For-profit schools file suit seeking to overturn new regulations News
For-profit schools file suit seeking to overturn new regulations
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[JURIST] The Association of Private Sector Colleges and Universities (APSCU) [official website] on Friday filed suit [complaint, PDF] against the US Department of Education (DOE) [official website] in federal court seeking to overturn three regulations promulgated by the department. The challenged rules are a part of the DOE’s final regulations [text, PDF] adopted in October. One rule challenged by the suit would stop deceptive advertising by schools. Another bars recruiters from being paid based on how many students they enroll. A third specifies minimum steps a state must take to authorize post-secondary programs that participate in federal student aid programs. In the complaint, filed at the US District Court of the District of Columbia [official website], APSCU claims the DOE’s final regulation’s violate both the Higher Education Opportunity Act [text, PDF] and the Constitution. Additionally, the complaint accuses the DOE of not granting private sector schools adequate representation during the negotiation rule-making process. APSCU claims that the DOE rushed the regulatory process for proposals that they knew would not be well-received in order to implement a desired outcome irrespective of the concerns of the stakeholders and the public. The DOE has not yet responded to the complaint.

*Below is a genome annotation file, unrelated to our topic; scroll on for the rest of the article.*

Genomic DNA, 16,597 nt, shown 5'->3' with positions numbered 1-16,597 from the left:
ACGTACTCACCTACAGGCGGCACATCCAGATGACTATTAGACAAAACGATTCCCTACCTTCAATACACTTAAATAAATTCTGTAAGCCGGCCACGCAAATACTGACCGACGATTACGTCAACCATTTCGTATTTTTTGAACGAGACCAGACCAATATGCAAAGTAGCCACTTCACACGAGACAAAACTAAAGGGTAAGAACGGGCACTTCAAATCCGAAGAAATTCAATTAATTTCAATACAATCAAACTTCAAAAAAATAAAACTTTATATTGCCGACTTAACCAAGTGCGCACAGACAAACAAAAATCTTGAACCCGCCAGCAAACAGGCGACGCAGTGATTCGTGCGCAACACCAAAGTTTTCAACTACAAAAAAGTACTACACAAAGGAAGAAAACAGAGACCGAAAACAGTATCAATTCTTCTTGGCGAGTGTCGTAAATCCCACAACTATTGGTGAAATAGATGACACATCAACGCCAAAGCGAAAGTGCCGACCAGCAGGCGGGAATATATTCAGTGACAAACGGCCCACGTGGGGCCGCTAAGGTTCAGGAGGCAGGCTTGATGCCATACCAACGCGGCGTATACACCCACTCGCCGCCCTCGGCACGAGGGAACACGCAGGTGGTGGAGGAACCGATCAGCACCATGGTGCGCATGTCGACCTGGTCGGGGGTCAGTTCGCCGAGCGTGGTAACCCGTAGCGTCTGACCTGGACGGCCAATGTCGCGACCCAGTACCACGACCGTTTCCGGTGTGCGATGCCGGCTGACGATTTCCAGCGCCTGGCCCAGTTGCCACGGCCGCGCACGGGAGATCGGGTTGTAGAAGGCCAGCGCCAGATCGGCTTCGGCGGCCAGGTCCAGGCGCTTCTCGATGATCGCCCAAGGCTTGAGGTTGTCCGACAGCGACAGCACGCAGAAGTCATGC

The new regulations are a part of a larger federal crackdown on for-profit schools that are accused of graduating poorly educated students with high student-loan debt. A report [text, PDF] released by the US Government Accountability Office (GAO) [official website] accused for-profit colleges of promoting fraudulent practices so their students could acquire federal aid, exaggerating potential salary after graduation and failing to provide clear information about costs and duration of programs. Additionally, a 2009 GAO report found that for-profit college students were more likely to default on federal student loans than were students from other colleges.